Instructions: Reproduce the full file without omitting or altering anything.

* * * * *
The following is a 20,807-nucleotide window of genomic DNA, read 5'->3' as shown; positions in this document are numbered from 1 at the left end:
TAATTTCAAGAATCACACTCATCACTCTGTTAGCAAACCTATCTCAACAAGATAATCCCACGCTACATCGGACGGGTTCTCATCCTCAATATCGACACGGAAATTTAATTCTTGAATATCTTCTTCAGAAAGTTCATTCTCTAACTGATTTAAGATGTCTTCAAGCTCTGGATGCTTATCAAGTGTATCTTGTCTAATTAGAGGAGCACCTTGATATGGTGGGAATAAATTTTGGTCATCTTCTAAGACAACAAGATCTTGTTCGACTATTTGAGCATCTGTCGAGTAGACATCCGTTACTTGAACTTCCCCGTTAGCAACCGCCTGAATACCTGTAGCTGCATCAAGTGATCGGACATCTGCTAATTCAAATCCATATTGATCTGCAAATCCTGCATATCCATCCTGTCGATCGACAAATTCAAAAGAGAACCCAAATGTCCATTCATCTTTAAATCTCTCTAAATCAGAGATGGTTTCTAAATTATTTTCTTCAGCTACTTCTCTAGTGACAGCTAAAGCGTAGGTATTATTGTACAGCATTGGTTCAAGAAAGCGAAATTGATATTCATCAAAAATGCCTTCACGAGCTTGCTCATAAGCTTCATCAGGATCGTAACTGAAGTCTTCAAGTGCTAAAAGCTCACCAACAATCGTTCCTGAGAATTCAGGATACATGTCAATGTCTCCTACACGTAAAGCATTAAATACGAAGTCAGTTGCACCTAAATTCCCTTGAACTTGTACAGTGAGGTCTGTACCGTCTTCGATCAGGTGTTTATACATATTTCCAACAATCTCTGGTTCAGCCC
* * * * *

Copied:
The following is a 20,807-nucleotide window of genomic DNA, read 5'->3' as shown; positions in this document are numbered from 1 at the left end:
TAATTTCAAGAATCACACTCATCACTCTGTTAGCAAACCTATCTCAACAAGATAATCCCACGCTACATCGGACGGGTTCTCATCCTCAATATCGACACGGAAATTTAATTCTTGAATATCTTCTTCAGAAAGTTCATTCTCTAACTGATTTAAGATGTCTTCAAGCTCTGGATGCTTATCAAGTGTATCTTGTCTAATTAGAGGAGCACCTTGATATGGTGGGAATAAATTTTGGTCATCTTCTAAGACAACAAGATCTTGTTCGACTATTTGAGCATCTGTCGAGTAGACATCCGTTACTTGAACTTCCCCGTTAGCAACCGCCTGAATACCTGTAGCTGCATCAAGTGATCGGACATCTGCTAATTCAAATCCATATTGATCTGCAAATCCTGCATATCCATCCTGTCGATCGACAAATTCAAAAGAGAACCCAAATGTCCATTCATCTTTAAATCTCTCTAAATCAGAGATGGTTTCTAAATTATTTTCTTCAGCTACTTCTCTAGTGACAGCTAAAGCGTAGGTATTATTGTACAGCATTGGTTCAAGAAAGCGAAATTGATATTCATCAAAAATGCCTTCACGAGCTTGCTCATAAGCTTCATCAGGATCGTAACTGAAGTCTTCAAGTGCTAAAAGCTCACCAACAATCGTTCCTGAGAATTCAGGATACATGTCAATGTCTCCTACACGTAAAGCATTAAATACGAAGTCAGTTGCACCTAAATTCCCTTGAACTTGTACAGTGAGGTCTGTACCGTCTTCGATCAGGTGTTTATACATATTTCCAACAATCTCTGGTTCAGCCC